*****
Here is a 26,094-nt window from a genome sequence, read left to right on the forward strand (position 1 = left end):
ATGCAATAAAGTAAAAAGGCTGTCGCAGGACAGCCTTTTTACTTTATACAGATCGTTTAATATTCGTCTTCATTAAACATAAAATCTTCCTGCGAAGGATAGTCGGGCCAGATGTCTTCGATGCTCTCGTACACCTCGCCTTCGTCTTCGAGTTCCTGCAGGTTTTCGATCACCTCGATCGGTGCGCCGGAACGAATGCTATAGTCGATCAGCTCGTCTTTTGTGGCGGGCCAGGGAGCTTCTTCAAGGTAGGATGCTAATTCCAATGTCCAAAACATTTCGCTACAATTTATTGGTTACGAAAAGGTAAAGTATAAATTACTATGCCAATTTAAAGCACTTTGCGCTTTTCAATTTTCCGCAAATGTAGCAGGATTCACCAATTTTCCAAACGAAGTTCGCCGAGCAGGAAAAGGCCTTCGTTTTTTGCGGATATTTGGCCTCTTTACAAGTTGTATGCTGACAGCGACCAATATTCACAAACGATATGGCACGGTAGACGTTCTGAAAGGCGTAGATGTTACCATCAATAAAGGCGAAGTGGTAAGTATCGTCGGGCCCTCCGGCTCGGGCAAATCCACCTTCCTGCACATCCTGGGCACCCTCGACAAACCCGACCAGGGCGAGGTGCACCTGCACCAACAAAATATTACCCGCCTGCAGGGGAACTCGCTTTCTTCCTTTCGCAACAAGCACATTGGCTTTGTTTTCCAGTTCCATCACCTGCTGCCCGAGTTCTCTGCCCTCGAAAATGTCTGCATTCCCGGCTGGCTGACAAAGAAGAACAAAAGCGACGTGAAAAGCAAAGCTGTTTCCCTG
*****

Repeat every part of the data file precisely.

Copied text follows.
Here is a 26,094-nt window from a genome sequence, read left to right on the forward strand (position 1 = left end):
ATGCAATAAAGTAAAAAGGCTGTCGCAGGACAGCCTTTTTACTTTATACAGATCGTTTAATATTCGTCTTCATTAAACATAAAATCTTCCTGCGAAGGATAGTCGGGCCAGATGTCTTCGATGCTCTCGTACACCTCGCCTTCGTCTTCGAGTTCCTGCAGGTTTTCGATCACCTCGATCGGTGCGCCGGAACGAATGCTATAGTCGATCAGCTCGTCTTTTGTGGCGGGCCAGGGAGCTTCTTCAAGGTAGGATGCTAATTCCAATGTCCAAAACATTTCGCTACAATTTATTGGTTACGAAAAGGTAAAGTATAAATTACTATGCCAATTTAAAGCACTTTGCGCTTTTCAATTTTCCGCAAATGTAGCAGGATTCACCAATTTTCCAAACGAAGTTCGCCGAGCAGGAAAAGGCCTTCGTTTTTTGCGGATATTTGGCCTCTTTACAAGTTGTATGCTGACAGCGACCAATATTCACAAACGATATGGCACGGTAGACGTTCTGAAAGGCGTAGATGTTACCATCAATAAAGGCGAAGTGGTAAGTATCGTCGGGCCCTCCGGCTCGGGCAAATCCACCTTCCTGCACATCCTGGGCACCCTCGACAAACCCGACCAGGGCGAGGTGCACCTGCACCAACAAAATATTACCCGCCTGCAGGGGAACTCGCTTTCTTCCTTTCGCAACAAGCACATTGGCTTTGTTTTCCAGTTCCATCACCTGCTGCCCGAGTTCTCTGCCCTCGAAAATGTCTGCATTCCCGGCTGGCTGACAAAGAAGAACAAAAGCGACGTGAAAAGCAAAGCTGTTTCCCTG